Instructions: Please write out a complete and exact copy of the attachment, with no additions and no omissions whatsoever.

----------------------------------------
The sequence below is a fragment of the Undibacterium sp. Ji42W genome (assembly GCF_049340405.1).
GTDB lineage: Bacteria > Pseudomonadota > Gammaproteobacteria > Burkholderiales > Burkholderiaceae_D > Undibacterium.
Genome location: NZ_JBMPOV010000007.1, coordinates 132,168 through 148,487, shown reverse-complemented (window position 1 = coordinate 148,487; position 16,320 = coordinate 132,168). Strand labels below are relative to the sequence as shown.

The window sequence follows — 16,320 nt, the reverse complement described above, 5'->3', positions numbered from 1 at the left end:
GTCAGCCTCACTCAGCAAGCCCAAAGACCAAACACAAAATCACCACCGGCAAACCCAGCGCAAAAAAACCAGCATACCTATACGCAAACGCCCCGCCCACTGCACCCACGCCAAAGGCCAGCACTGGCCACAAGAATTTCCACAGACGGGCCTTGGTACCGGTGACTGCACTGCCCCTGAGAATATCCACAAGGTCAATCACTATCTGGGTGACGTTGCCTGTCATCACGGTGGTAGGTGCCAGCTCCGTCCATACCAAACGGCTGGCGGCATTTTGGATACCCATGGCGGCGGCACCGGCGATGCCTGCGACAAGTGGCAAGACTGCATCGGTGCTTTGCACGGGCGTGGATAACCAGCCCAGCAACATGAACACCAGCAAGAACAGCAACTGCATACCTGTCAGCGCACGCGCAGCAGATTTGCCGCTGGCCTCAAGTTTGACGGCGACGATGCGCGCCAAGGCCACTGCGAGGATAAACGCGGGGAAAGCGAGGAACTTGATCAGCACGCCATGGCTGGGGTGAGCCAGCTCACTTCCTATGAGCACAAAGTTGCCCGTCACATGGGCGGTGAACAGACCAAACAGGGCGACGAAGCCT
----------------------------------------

The sequence below is a fragment of the Undibacterium sp. Ji42W genome (assembly GCF_049340405.1).
GTDB lineage: Bacteria > Pseudomonadota > Gammaproteobacteria > Burkholderiales > Burkholderiaceae_D > Undibacterium.
Genome location: NZ_JBMPOV010000007.1, coordinates 132,168 through 148,487, shown reverse-complemented (window position 1 = coordinate 148,487; position 16,320 = coordinate 132,168). Strand labels below are relative to the sequence as shown.

The window sequence follows — 16,320 nt, the reverse complement described above, 5'->3', positions numbered from 1 at the left end:
GTCAGCCTCACTCAGCAAGCCCAAAGACCAAACACAAAATCACCACCGGCAAACCCAGCGCAAAAAAACCAGCATACCTATACGCAAACGCCCCGCCCACTGCACCCACGCCAAAGGCCAGCACTGGCCACAAGAATTTCCACAGACGGGCCTTGGTACCGGTGACTGCACTGCCCCTGAGAATATCCACAAGGTCAATCACTATCTGGGTGACGTTGCCTGTCATCACGGTGGTAGGTGCCAGCTCCGTCCATACCAAACGGCTGGCGGCATTTTGGATACCCATGGCGGCGGCACCGGCGATGCCTGCGACAAGTGGCAAGACTGCATCGGTGCTTTGCACGGGCGTGGATAACCAGCCCAGCAACATGAACACCAGCAAGAACAGCAACTGCATACCTGTCAGCGCACGCGCAGCAGATTTGCCGCTGGCCTCAAGTTTGACGGCGACGATGCGCGCCAAGGCCACTGCGAGGATAAACGCGGGGAAAGCGAGGAACTTGATCAGCACGCCATGGCTGGGGTGAGCCAGCTCACTTCCTATGAGCACAAAGTTGCCCGTCACATGGGCGGTGAACAGACCAAACAGGGCGACGAAGCCT